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Journey to Neverland at Next Stage Gallery

Sayaka Hatayama and other CU Denver students capture the fantasy of Peter Pan.
Photo: Trevor Leach · The Sentry

CU Denver students showcase Peter Pan artwork

Coinciding with the 2020 production of Peter Pan from the Colorado Ballet, Next Stage Gallery presents an exhibition focused on the classic story. From the Pages of Peter Pan explores the adventures of the “boy who wouldn’t grow up.” As part of the Denver Center for the Performing Arts, Next Stage provides a space for students from the College of Arts & Media (CAM) to showcase their work. CU Denver and Denver Arts & Venues provide funding for the gallery, which serves as the sister site of Emmanuel Gallery on Auraria Campus.  

Many of the artworks in the show display the child-like nature of the story through different media. Upon entering the room, a television plays an animated sequence relating to Peter Pan. Mixed-media tunnel books and graphic design posters adorn the walls almost like a library. Each of the tunnel books exhibit remarkably distinct expressions of the story. Another television invites people to engage in a virtual reality experience, with a set of goggles resting on the table in front of it.  

Throughout the exhibition, the constant chomping of a cardboard crocodile takes all the attention. Brilliantly crafted by youth artists from Arts Street@YEA, the animatronic beast stands larger than life. Arts Street offers art programs and employment training for underserved kids in the Denver area as part of the Youth Employment Academy.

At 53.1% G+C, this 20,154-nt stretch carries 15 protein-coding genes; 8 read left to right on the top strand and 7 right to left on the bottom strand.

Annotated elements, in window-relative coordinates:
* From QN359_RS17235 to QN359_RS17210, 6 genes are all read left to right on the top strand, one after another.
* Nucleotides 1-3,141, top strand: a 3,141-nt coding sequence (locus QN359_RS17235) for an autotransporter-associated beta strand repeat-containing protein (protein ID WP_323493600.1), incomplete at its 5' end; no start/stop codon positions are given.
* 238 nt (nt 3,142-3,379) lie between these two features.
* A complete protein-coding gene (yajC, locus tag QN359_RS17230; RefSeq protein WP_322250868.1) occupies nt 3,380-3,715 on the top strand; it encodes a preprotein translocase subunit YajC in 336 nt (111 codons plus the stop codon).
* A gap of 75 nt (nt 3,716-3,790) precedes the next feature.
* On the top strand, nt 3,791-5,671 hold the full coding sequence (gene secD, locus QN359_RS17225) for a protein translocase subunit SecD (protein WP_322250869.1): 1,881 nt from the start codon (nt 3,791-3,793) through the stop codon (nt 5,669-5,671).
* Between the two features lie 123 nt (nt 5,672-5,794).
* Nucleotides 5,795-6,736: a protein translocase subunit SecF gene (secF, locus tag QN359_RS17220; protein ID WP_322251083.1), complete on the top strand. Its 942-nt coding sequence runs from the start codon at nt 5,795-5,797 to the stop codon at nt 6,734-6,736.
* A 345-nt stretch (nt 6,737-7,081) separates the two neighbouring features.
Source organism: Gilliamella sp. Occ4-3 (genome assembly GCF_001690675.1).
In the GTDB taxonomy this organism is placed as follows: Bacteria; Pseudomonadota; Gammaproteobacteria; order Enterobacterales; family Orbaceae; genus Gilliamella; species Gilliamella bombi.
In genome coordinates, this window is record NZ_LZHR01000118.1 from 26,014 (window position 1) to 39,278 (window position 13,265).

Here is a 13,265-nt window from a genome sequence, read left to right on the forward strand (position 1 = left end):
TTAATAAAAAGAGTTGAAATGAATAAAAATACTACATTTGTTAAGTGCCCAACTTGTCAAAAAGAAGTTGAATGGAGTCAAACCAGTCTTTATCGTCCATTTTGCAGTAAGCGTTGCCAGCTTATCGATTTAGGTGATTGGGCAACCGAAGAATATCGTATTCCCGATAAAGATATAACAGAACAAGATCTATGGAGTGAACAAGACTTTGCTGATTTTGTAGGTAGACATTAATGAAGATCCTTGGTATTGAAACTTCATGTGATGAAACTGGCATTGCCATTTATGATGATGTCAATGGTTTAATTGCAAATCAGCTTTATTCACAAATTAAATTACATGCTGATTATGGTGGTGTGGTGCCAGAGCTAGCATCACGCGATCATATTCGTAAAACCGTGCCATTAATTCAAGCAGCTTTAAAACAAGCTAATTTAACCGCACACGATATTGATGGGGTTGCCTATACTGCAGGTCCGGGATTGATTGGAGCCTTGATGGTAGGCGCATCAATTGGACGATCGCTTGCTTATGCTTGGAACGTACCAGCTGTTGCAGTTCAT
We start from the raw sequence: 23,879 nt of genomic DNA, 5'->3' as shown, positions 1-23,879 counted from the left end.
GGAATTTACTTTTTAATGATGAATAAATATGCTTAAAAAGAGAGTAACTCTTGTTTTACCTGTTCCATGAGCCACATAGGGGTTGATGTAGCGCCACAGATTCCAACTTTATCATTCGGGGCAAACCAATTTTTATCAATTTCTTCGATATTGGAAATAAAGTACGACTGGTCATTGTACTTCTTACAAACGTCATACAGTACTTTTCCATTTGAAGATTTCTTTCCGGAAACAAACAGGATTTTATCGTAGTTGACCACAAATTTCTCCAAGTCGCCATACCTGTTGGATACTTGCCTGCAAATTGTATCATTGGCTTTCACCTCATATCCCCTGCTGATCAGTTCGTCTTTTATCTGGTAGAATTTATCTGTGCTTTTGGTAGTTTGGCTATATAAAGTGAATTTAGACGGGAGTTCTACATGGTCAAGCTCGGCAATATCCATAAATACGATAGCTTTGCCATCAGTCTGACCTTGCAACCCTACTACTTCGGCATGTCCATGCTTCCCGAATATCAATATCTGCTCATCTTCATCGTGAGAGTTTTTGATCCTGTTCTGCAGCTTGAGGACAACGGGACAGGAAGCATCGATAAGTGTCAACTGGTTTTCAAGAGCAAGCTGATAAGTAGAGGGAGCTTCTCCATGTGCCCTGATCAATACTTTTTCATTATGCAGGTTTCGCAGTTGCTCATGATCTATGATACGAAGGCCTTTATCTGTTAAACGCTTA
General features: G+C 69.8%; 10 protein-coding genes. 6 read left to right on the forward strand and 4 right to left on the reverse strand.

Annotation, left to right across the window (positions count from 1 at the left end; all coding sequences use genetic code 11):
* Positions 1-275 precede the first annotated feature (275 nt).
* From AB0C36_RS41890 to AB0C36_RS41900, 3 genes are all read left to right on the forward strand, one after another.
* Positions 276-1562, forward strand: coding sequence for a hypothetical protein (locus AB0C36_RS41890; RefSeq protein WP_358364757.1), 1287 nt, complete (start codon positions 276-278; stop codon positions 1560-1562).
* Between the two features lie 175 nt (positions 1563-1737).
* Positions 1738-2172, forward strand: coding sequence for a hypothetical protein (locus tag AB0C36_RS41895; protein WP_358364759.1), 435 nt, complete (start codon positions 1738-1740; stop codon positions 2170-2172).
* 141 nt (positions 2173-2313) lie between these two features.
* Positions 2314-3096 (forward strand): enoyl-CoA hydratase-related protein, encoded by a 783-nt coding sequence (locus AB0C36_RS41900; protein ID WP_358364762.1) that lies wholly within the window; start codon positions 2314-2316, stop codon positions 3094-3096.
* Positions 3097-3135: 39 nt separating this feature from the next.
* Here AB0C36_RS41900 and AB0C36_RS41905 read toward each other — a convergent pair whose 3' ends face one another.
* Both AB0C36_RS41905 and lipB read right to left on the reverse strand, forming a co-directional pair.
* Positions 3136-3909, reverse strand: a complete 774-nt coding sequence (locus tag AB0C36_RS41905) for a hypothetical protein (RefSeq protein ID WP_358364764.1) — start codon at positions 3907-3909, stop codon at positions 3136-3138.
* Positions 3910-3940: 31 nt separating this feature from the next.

Other more unconventional works include folded book sculptures, shadow puppets, and cardboard models of a city and a pirate ship. From the Pages of Peter Pan includes visual arts students enrolled in the classes Motion Design 2 with Michelle Carpenter, Illustration 1: Spatial Thinking with Rebecca Heavner and Travis Vermilye, and 3D Motion Design with Travis Vermilye.  

Sayaka Hatayama, an illustration student involved with the exhibition, created a detailed shadow box focusing on the fairy Tinkerbell. Looking back at her work, she explains “the way I interpreted it was really more of a desire for longevity and this magical state of being that we can peek at through the Looking Glass, but never truly attain.” Hatayama and the other artists capture the fantasy of Peter Pan in their work. 

Peter Pan made his first appearance in the novel The Little White Bird, written in 1902 by the Scottish author J M Barrie. Originally meant for adult audiences, this novel follows the adventures of a boy who never ages on the mythical island of Neverland. Barrie inspired numerous adaptations, including a stage play also composed by Barrie in 1904, the animated Disney film in 1953, and various other performances. Along with the Colorado Ballet, From the Pages of Peter Pan reclaims the original vision of Peter Pan from some of the other problematic representations.

From the Pages of Peter Pan will be on display at Next Stage from 4:30 to 7:30 p.m. Tuesday through Friday, and 12:30 to 7:30 p.m. Saturday through Sunday until April 1.

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